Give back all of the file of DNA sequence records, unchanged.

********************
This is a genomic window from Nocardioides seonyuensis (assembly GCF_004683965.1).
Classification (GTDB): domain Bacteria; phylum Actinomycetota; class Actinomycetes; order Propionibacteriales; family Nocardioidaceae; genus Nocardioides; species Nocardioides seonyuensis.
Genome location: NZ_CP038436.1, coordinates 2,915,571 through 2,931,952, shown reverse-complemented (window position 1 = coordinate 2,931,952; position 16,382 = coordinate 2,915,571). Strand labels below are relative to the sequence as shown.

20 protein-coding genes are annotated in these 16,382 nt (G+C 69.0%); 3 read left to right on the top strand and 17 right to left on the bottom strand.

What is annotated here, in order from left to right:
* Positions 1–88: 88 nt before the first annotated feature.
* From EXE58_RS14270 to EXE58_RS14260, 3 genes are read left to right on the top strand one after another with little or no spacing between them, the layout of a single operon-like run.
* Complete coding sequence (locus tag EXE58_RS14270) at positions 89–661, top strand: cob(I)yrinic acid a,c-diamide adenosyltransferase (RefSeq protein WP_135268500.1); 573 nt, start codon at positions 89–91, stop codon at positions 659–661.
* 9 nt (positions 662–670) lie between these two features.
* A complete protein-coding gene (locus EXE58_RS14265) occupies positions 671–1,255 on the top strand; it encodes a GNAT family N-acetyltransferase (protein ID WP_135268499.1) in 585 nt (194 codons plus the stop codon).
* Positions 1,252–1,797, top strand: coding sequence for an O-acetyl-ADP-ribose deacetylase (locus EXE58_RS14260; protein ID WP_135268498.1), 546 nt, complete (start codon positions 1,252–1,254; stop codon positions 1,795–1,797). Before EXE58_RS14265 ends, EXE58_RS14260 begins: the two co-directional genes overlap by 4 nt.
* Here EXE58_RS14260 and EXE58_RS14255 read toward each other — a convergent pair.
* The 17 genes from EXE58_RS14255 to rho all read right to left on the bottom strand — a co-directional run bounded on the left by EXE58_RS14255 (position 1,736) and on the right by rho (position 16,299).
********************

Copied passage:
This is a genomic window from Nocardioides seonyuensis (assembly GCF_004683965.1).
Classification (GTDB): domain Bacteria; phylum Actinomycetota; class Actinomycetes; order Propionibacteriales; family Nocardioidaceae; genus Nocardioides; species Nocardioides seonyuensis.
Genome location: NZ_CP038436.1, coordinates 2,915,571 through 2,931,952, shown reverse-complemented (window position 1 = coordinate 2,931,952; position 16,382 = coordinate 2,915,571). Strand labels below are relative to the sequence as shown.

20 protein-coding genes are annotated in these 16,382 nt (G+C 69.0%); 3 read left to right on the top strand and 17 right to left on the bottom strand.

What is annotated here, in order from left to right:
* Positions 1–88: 88 nt before the first annotated feature.
* From EXE58_RS14270 to EXE58_RS14260, 3 genes are read left to right on the top strand one after another with little or no spacing between them, the layout of a single operon-like run.
* Complete coding sequence (locus tag EXE58_RS14270) at positions 89–661, top strand: cob(I)yrinic acid a,c-diamide adenosyltransferase (RefSeq protein WP_135268500.1); 573 nt, start codon at positions 89–91, stop codon at positions 659–661.
* 9 nt (positions 662–670) lie between these two features.
* A complete protein-coding gene (locus EXE58_RS14265) occupies positions 671–1,255 on the top strand; it encodes a GNAT family N-acetyltransferase (protein ID WP_135268499.1) in 585 nt (194 codons plus the stop codon).
* Positions 1,252–1,797, top strand: coding sequence for an O-acetyl-ADP-ribose deacetylase (locus EXE58_RS14260; protein ID WP_135268498.1), 546 nt, complete (start codon positions 1,252–1,254; stop codon positions 1,795–1,797). Before EXE58_RS14265 ends, EXE58_RS14260 begins: the two co-directional genes overlap by 4 nt.
* Here EXE58_RS14260 and EXE58_RS14255 read toward each other — a convergent pair.
* The 17 genes from EXE58_RS14255 to rho all read right to left on the bottom strand — a co-directional run bounded on the left by EXE58_RS14255 (position 1,736) and on the right by rho (position 16,299).